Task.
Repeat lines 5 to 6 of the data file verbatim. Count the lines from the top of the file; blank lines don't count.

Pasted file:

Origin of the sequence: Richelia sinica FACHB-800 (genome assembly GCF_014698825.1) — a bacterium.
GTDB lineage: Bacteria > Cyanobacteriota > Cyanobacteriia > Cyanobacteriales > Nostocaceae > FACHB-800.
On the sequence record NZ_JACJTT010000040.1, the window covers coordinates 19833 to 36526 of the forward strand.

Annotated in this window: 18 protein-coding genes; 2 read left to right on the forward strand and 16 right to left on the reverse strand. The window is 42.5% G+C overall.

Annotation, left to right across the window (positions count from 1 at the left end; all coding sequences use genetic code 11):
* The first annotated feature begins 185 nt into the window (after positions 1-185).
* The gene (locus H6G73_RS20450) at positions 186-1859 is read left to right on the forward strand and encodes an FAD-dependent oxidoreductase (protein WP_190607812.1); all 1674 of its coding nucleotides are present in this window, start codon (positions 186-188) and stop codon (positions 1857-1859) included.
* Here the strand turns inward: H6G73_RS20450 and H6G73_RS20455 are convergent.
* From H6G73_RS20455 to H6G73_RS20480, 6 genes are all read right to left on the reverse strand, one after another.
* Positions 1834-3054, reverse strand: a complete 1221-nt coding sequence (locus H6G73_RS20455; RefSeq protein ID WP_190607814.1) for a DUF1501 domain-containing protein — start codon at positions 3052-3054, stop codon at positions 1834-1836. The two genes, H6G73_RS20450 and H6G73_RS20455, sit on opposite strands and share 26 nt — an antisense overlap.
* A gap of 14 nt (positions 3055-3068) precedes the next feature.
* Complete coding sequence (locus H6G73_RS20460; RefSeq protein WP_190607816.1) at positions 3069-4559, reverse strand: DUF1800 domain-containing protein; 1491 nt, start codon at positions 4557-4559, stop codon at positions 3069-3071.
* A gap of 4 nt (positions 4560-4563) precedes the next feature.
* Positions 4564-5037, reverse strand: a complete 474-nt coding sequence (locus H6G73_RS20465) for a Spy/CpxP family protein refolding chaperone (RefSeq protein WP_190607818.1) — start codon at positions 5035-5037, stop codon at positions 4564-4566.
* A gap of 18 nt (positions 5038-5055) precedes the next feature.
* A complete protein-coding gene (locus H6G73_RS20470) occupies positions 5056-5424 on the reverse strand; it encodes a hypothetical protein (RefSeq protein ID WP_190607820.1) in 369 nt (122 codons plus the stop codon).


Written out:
Annotation, left to right across the window (positions count from 1 at the left end; all coding sequences use genetic code 11):
* The first annotated feature begins 185 nt into the window (after positions 1-185).